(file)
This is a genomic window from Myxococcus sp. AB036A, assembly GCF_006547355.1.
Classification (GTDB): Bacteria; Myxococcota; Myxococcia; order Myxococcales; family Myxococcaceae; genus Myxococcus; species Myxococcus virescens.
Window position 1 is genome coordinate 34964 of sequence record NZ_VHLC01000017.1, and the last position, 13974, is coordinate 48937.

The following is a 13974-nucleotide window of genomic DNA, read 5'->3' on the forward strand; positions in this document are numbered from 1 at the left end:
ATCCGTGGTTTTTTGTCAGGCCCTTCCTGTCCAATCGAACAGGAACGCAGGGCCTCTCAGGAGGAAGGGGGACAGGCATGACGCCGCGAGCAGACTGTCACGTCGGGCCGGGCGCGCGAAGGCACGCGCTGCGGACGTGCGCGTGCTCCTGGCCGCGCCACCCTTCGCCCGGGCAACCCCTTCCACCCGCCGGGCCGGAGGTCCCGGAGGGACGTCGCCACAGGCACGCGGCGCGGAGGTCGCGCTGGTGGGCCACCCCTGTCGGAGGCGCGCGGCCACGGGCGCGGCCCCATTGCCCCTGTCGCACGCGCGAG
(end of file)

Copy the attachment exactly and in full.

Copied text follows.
This is a genomic window from Myxococcus sp. AB036A, assembly GCF_006547355.1.
Classification (GTDB): Bacteria; Myxococcota; Myxococcia; order Myxococcales; family Myxococcaceae; genus Myxococcus; species Myxococcus virescens.
Window position 1 is genome coordinate 34964 of sequence record NZ_VHLC01000017.1, and the last position, 13974, is coordinate 48937.

The following is a 13974-nucleotide window of genomic DNA, read 5'->3' on the forward strand; positions in this document are numbered from 1 at the left end:
ATCCGTGGTTTTTTGTCAGGCCCTTCCTGTCCAATCGAACAGGAACGCAGGGCCTCTCAGGAGGAAGGGGGACAGGCATGACGCCGCGAGCAGACTGTCACGTCGGGCCGGGCGCGCGAAGGCACGCGCTGCGGACGTGCGCGTGCTCCTGGCCGCGCCACCCTTCGCCCGGGCAACCCCTTCCACCCGCCGGGCCGGAGGTCCCGGAGGGACGTCGCCACAGGCACGCGGCGCGGAGGTCGCGCTGGTGGGCCACCCCTGTCGGAGGCGCGCGGCCACGGGCGCGGCCCCATTGCCCCTGTCGCACGCGCGAG